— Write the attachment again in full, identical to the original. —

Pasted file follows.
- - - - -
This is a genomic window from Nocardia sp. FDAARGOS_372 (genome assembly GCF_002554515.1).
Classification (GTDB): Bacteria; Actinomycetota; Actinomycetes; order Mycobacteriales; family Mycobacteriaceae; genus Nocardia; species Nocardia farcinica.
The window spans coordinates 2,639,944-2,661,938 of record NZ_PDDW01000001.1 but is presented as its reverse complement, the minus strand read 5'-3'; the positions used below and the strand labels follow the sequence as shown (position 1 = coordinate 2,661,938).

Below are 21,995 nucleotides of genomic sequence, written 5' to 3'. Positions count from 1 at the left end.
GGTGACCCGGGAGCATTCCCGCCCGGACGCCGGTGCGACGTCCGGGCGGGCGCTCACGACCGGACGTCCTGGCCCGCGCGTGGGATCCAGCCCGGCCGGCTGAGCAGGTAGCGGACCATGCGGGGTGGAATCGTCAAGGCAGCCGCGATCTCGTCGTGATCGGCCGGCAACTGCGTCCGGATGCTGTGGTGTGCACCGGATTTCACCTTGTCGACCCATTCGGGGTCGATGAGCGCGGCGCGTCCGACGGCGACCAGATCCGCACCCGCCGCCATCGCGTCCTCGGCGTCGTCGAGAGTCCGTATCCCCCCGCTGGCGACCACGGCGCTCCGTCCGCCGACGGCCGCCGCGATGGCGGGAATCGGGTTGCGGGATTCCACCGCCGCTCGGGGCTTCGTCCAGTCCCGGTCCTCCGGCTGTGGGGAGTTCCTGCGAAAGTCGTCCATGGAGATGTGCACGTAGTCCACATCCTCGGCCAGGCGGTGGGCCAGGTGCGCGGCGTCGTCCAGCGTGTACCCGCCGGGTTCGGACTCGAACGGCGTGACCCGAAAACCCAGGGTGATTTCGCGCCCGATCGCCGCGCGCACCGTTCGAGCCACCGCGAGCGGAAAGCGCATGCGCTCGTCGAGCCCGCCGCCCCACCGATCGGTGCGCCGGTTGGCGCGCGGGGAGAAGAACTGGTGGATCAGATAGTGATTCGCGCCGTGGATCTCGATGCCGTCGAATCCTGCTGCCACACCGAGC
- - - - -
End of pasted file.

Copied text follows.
This is a genomic window from Nocardia sp. FDAARGOS_372 (genome assembly GCF_002554515.1).
Classification (GTDB): Bacteria; Actinomycetota; Actinomycetes; order Mycobacteriales; family Mycobacteriaceae; genus Nocardia; species Nocardia farcinica.
The window spans coordinates 2,639,944-2,661,938 of record NZ_PDDW01000001.1 but is presented as its reverse complement, the minus strand read 5'-3'; the positions used below and the strand labels follow the sequence as shown (position 1 = coordinate 2,661,938).

Below are 21,995 nucleotides of genomic sequence, written 5' to 3'. Positions count from 1 at the left end.
GGTGACCCGGGAGCATTCCCGCCCGGACGCCGGTGCGACGTCCGGGCGGGCGCTCACGACCGGACGTCCTGGCCCGCGCGTGGGATCCAGCCCGGCCGGCTGAGCAGGTAGCGGACCATGCGGGGTGGAATCGTCAAGGCAGCCGCGATCTCGTCGTGATCGGCCGGCAACTGCGTCCGGATGCTGTGGTGTGCACCGGATTTCACCTTGTCGACCCATTCGGGGTCGATGAGCGCGGCGCGTCCGACGGCGACCAGATCCGCACCCGCCGCCATCGCGTCCTCGGCGTCGTCGAGAGTCCGTATCCCCCCGCTGGCGACCACGGCGCTCCGTCCGCCGACGGCCGCCGCGATGGCGGGAATCGGGTTGCGGGATTCCACCGCCGCTCGGGGCTTCGTCCAGTCCCGGTCCTCCGGCTGTGGGGAGTTCCTGCGAAAGTCGTCCATGGAGATGTGCACGTAGTCCACATCCTCGGCCAGGCGGTGGGCCAGGTGCGCGGCGTCGTCCAGCGTGTACCCGCCGGGTTCGGACTCGAACGGCGTGACCCGAAAACCCAGGGTGATTTCGCGCCCGATCGCCGCGCGCACCGTTCGAGCCACCGCGAGCGGAAAGCGCATGCGCTCGTCGAGCCCGCCGCCCCACCGATCGGTGCGCCGGTTGGCGCGCGGGGAGAAGAACTGGTGGATCAGATAGTGATTCGCGCCGTGGATCTCGATGCCGTCGAATCCTGCTGCCACACCGAGC